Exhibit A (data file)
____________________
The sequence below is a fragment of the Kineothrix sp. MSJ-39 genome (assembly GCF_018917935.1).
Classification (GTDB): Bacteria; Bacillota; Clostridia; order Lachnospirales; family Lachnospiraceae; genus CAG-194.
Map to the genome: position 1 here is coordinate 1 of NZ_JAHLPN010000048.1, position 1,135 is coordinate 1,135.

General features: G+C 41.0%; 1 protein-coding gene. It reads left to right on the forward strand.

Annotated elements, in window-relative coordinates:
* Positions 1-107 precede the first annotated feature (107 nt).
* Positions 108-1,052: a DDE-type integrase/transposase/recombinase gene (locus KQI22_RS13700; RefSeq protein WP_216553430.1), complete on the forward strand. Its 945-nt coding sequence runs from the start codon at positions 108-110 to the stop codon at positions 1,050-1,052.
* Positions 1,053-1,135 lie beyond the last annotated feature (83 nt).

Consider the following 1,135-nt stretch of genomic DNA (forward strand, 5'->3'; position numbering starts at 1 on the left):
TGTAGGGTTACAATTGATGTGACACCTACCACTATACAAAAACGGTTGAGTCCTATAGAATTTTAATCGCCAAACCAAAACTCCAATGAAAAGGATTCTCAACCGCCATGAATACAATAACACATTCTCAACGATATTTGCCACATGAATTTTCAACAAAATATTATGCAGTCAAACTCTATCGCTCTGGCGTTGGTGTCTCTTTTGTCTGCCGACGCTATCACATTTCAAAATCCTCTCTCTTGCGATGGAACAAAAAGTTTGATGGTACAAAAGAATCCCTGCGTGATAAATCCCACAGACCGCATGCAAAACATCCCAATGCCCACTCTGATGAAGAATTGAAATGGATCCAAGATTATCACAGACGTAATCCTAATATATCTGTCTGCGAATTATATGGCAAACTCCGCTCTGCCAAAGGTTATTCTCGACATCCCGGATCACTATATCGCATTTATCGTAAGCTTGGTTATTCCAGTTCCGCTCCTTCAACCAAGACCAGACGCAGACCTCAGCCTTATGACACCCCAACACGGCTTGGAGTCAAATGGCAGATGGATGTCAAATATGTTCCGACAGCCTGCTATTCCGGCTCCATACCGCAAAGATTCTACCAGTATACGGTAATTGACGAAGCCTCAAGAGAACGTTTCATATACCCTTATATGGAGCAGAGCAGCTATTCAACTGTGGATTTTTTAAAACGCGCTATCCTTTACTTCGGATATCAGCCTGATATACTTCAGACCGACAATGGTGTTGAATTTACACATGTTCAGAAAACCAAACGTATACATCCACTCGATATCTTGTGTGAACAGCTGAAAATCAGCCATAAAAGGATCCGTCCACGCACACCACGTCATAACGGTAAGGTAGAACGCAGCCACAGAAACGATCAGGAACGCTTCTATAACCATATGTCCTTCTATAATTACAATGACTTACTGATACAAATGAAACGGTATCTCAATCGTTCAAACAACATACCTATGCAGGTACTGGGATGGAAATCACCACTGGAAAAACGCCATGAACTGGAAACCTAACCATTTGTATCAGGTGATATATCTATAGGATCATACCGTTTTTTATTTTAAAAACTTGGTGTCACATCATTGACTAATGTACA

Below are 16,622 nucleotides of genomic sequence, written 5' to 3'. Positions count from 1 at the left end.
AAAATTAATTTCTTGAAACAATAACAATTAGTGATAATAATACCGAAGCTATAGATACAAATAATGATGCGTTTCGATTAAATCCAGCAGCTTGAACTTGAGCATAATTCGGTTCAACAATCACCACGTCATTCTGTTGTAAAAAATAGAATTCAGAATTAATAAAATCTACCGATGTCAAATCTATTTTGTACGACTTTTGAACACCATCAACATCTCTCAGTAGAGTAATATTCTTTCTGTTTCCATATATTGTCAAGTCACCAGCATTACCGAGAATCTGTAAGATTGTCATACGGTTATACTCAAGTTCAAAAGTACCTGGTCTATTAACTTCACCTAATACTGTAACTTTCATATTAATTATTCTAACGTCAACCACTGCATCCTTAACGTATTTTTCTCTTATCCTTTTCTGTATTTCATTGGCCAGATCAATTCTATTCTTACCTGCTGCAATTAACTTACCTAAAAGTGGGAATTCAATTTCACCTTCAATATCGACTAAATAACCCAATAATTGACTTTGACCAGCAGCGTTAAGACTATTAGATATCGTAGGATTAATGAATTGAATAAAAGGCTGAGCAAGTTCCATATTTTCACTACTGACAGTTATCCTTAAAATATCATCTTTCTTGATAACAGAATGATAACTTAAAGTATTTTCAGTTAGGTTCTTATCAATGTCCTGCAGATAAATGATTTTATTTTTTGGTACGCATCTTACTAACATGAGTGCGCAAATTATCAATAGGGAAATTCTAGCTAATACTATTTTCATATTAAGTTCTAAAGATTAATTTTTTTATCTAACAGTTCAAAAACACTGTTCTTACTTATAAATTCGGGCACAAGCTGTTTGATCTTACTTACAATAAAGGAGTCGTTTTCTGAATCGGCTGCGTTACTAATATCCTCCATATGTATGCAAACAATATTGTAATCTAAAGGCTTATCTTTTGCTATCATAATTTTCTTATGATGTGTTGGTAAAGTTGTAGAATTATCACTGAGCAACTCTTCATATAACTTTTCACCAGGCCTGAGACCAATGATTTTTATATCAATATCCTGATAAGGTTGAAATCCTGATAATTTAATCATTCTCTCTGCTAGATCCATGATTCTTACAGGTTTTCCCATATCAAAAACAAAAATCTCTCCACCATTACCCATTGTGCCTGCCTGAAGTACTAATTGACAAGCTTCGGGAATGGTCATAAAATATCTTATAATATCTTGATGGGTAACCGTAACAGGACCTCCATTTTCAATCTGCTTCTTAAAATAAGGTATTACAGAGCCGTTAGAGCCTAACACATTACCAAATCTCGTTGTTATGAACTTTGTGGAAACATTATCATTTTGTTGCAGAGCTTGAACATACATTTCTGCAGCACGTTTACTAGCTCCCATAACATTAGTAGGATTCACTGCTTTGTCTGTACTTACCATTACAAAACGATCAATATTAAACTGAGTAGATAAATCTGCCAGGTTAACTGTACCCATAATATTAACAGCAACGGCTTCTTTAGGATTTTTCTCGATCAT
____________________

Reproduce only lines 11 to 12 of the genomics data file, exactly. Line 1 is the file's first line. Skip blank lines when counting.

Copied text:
Below are 16,622 nucleotides of genomic sequence, written 5' to 3'. Positions count from 1 at the left end.
AAAATTAATTTCTTGAAACAATAACAATTAGTGATAATAATACCGAAGCTATAGATACAAATAATGATGCGTTTCGATTAAATCCAGCAGCTTGAACTTGAGCATAATTCGGTTCAACAATCACCACGTCATTCTGTTGTAAAAAATAGAATTCAGAATTAATAAAATCTACCGATGTCAAATCTATTTTGTACGACTTTTGAACACCATCAACATCTCTCAGTAGAGTAATATTCTTTCTGTTTCCATATATTGTCAAGTCACCAGCATTACCGAGAATCTGTAAGATTGTCATACGGTTATACTCAAGTTCAAAAGTACCTGGTCTATTAACTTCACCTAATACTGTAACTTTCATATTAATTATTCTAACGTCAACCACTGCATCCTTAACGTATTTTTCTCTTATCCTTTTCTGTATTTCATTGGCCAGATCAATTCTATTCTTACCTGCTGCAATTAACTTACCTAAAAGTGGGAATTCAATTTCACCTTCAATATCGACTAAATAACCCAATAATTGACTTTGACCAGCAGCGTTAAGACTATTAGATATCGTAGGATTAATGAATTGAATAAAAGGCTGAGCAAGTTCCATATTTTCACTACTGACAGTTATCCTTAAAATATCATCTTTCTTGATAACAGAATGATAACTTAAAGTATTTTCAGTTAGGTTCTTATCAATGTCCTGCAGATAAATGATTTTATTTTTTGGTACGCATCTTACTAACATGAGTGCGCAAATTATCAATAGGGAAATTCTAGCTAATACTATTTTCATATTAAGTTCTAAAGATTAATTTTTTTATCTAACAGTTCAAAAACACTGTTCTTACTTATAAATTCGGGCACAAGCTGTTTGATCTTACTTACAATAAAGGAGTCGTTTTCTGAATCGGCTGCGTTACTAATATCCTCCATATGTATGCAAACAATATTGTAATCTAAAGGCTTATCTTTTGCTATCATAATTTTCTTATGATGTGTTGGTAAAGTTGTAGAATTATCACTGAGCAACTCTTCATATAACTTTTCACCAGGCCTGAGACCAATGATTTTTATATCAATATCCTGATAAGGTTGAAATCCTGATAATTTAATCATTCTCTCTGCTAGATCCATGATTCTTACAGGTTTTCCCATATCAAAAACAAAAATCTCTCCACCATTACCCATTGTGCCTGCCTGAAGTACTAATTGACAAGCTTCGGGAATGGTCATAAAATATCTTATAATATCTTGATGGGTAACCGTAACAGGACCTCCATTTTCAATCTGCTTCTTAAAATAAGGTATTACAGAGCCGTTAGAGCCTAACACATTACCAAATCTCGTTGTTATGAACTTTGTGGAAACATTATCATTTTGTTGCAGAGCTTGAACATACATTTCTGCAGCACGTTTACTAGCTCCCATAACATTAGTAGGATTCACTGCTTTGTCTGTACTTACCATTACAAAACGATCAATATTAAACTGAGTAGATAAATCTGCCAGGTTAACTGTACCCATAATATTAACAGCAACGGCTTCTTTAGGATTTTTCTCGATCAT